How I Learned to Stop Panicking and Love the Hack

Perfect code doesn’t matter as much as you think

In January 2010, I moved from Chicago to San Francisco to work at YouTube. After an amazing interview with super-smart folks, I was excited to learn how to develop software the Right Way in the big leagues.

In the end, I learned more than I had hoped for — but only after coming to terms with the Right Way being nothing like what I expected.

My previous gig was at a tiny network security infrastructure startup, where I was the sole UI engineer responsible for designing and building the web console.

As an inexperienced recent grad and minor obsessive-compulsive, I built my web console as a perfect HTML-validation-passing, gracefully degrading masterpiece of markup. I was the only engineer working on it, so the code was exactly as I wanted it to be. Every piece was hand-crafted for a purpose.

Of course, nobody used it. We only had a handful of beta users.

Shortly after I left, the company was sold and my HTML-and-CSS opus was shuttered.

I wanted to work on a popular, user-facing product that people loved. At the same time, I figured I could learn from the best: How to better organize my code; how to build meaningful tests — how to take my artful work to the next level.

Fast-forward to April 2010, three months into working at YouTube.

A mutual friend arranged for me to have dinner with the CTO of a now-very-well-known startup. The CTO guy was nice. He talked about how great the startup was for a bit, half-pitching, and I was almost completely not paying attention. Finally, he asked what I was up to.

I painfully described some of the code I was tasked with fixing at YouTube, which I’d spent months editing at this point.

One low-traffic page I had just been working on contained <script> blocks that opened popup windows with more script blocks, calling back into the parent window to submit forms. All this JavaScript lived in the global scope, sometimes output multiple times, formatted inside crazy long-forgotten python modules. Worse, everything was triggered by more upside-down JavaScript living in huge onclick attributes. It was nearly incomprehensible.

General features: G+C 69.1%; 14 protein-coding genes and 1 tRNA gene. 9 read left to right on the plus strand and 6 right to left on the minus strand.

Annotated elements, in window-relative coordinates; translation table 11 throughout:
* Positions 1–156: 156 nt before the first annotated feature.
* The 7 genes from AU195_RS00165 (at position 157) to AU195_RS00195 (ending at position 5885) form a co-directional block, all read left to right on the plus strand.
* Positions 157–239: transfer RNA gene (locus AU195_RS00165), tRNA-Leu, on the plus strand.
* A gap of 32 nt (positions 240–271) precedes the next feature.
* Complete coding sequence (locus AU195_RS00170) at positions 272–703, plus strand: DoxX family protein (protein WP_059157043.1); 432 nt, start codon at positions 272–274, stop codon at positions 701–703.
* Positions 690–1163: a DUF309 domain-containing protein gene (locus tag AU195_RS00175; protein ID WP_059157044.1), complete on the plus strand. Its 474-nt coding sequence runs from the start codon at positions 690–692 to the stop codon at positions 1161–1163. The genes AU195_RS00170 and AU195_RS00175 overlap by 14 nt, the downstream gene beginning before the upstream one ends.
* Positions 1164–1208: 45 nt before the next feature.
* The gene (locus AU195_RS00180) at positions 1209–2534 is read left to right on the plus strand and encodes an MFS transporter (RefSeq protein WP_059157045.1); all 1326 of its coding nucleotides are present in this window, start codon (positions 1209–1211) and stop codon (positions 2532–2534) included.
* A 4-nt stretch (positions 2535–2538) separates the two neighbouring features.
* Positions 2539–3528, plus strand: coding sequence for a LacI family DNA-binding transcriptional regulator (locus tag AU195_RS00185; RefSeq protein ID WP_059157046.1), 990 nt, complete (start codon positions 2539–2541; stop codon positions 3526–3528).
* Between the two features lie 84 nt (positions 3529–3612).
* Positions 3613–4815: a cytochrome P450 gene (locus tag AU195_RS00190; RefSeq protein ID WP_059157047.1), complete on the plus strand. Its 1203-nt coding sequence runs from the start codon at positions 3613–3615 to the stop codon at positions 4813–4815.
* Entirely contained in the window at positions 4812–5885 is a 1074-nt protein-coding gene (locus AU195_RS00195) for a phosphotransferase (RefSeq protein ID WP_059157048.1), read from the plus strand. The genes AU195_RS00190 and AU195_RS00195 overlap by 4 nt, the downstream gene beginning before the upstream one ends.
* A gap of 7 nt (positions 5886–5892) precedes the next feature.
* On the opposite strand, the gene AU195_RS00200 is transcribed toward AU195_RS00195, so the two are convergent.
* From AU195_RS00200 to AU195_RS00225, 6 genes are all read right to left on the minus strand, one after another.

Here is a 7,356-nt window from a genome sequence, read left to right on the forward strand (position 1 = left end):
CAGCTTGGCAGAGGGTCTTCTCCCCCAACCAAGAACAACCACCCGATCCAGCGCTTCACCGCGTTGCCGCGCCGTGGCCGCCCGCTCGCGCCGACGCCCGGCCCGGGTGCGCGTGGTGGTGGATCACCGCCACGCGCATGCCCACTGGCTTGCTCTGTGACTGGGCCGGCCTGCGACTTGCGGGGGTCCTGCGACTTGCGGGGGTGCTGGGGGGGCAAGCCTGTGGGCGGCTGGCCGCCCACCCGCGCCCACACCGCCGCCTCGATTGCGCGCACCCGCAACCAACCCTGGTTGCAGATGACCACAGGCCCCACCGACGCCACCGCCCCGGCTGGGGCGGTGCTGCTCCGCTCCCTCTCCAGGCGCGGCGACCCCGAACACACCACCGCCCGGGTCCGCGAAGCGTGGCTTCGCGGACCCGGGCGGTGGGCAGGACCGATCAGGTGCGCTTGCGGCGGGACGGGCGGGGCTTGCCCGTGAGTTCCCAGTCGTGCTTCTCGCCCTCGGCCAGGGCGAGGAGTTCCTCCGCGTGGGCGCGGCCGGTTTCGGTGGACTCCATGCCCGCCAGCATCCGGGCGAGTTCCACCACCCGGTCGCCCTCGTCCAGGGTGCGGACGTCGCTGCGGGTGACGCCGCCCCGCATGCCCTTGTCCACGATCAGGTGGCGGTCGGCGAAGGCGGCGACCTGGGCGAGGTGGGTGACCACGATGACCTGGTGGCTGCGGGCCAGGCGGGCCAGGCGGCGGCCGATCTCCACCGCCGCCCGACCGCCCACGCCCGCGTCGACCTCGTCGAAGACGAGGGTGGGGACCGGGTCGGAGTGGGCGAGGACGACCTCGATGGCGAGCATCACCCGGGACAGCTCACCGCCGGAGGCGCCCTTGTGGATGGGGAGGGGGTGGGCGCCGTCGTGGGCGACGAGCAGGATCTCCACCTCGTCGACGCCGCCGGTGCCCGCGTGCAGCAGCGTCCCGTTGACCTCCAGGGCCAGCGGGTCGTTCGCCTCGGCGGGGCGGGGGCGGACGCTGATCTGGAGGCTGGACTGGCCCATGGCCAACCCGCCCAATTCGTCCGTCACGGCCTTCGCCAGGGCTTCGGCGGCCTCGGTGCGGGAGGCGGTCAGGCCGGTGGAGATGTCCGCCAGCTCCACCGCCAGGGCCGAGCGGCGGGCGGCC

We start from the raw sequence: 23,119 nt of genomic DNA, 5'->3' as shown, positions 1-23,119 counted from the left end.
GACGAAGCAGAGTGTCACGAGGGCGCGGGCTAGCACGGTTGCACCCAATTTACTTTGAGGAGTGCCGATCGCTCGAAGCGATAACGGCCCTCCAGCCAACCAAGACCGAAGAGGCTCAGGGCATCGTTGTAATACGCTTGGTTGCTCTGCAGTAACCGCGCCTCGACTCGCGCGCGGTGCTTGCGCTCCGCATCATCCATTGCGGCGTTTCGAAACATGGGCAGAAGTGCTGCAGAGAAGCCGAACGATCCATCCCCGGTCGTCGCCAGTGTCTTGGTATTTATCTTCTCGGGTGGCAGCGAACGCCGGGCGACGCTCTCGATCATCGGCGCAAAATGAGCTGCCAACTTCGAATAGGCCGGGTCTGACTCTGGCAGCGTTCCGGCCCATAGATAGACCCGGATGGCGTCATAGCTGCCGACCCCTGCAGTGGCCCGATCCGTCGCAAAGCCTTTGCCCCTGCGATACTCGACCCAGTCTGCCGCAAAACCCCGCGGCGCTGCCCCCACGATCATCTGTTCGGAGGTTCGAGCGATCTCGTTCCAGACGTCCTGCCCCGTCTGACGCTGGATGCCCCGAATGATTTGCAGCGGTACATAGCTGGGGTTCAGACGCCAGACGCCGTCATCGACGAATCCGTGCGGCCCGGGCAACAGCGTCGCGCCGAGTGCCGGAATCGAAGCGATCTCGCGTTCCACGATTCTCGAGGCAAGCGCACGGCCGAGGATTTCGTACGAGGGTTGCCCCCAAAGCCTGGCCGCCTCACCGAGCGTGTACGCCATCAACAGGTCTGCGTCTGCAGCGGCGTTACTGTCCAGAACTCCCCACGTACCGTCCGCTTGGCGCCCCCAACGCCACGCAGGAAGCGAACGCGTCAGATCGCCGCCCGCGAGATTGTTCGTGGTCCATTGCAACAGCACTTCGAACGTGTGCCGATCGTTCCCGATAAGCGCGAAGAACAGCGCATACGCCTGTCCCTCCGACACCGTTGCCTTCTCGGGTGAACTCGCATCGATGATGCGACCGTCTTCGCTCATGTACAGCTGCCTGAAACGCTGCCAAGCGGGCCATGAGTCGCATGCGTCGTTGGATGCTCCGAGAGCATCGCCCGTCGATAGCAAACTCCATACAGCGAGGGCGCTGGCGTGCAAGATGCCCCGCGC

Once I got going, I couldn’t stop bitching to this guy I barely knew. I spewed perfectly fermented vitriol — I had all the hyperbole just right after months of untangling twisted code. It was the stuff of perfectionist nightmares.

“And. On top of everything. They. use. tabs!

I had moved across the country to learn the Right Way to build web software, but it seemed like everything about the front-end code there was wrong.

The guy paid the check, and we didn’t meet again.

I kept panicking for another month or so, until a good friend slapped me on the face over IM and told me to quit being such an enormous baby. Recognizing the rare opportunity to stop before I’d gone too far, I started to think about things a little bit differently.

I stopped freaking out and stepped back from the code.

YouTube was a rocket ship. YouTube took off near-instantaneously, sold for $1.6 billion in its infancy, and managed to keep up with increasing demand ever since. Their audience is still growing at an astonishing rate.

The amazing engineers making all this possible were building things as fast as they possibly could with a small team. They didn’t have time to figure out a master plan and design all the perfect front-end architecture.

But they shipped, fast.

As a result, some parts of the code — especially the low-traffic pages — were a mess. But it didn’t matter — not one. single. bit. What mattered was the product: what users see and interact with.

Eventually, things started looking up. The engineering culture was coming around to the idea of more mature development process. YouTube, with several hundred engineers, wasn’t a little startup anymore.

During my two years at the company, we made great strides to rework a lot of the early front-end code, to reflect the more mature nature of the product.

We eliminated tons of global JavaScript and made the markup cleaner and simpler. We loaded fewer resources and did a better job caching them.

But I’m guessing none of the users noticed.

Writing beautiful code is not what makes your company or product successful. This might seem obvious, but it was not what I expected at the time.

My single biggest takeaway: Sometimes you need to use a bit of straight-up dirty code to get the job done when something needs to get out the door.

At my current gig, if cooking up a small hack is the best way to ship the feature faster — so be it. We’ll clean it up eventually.

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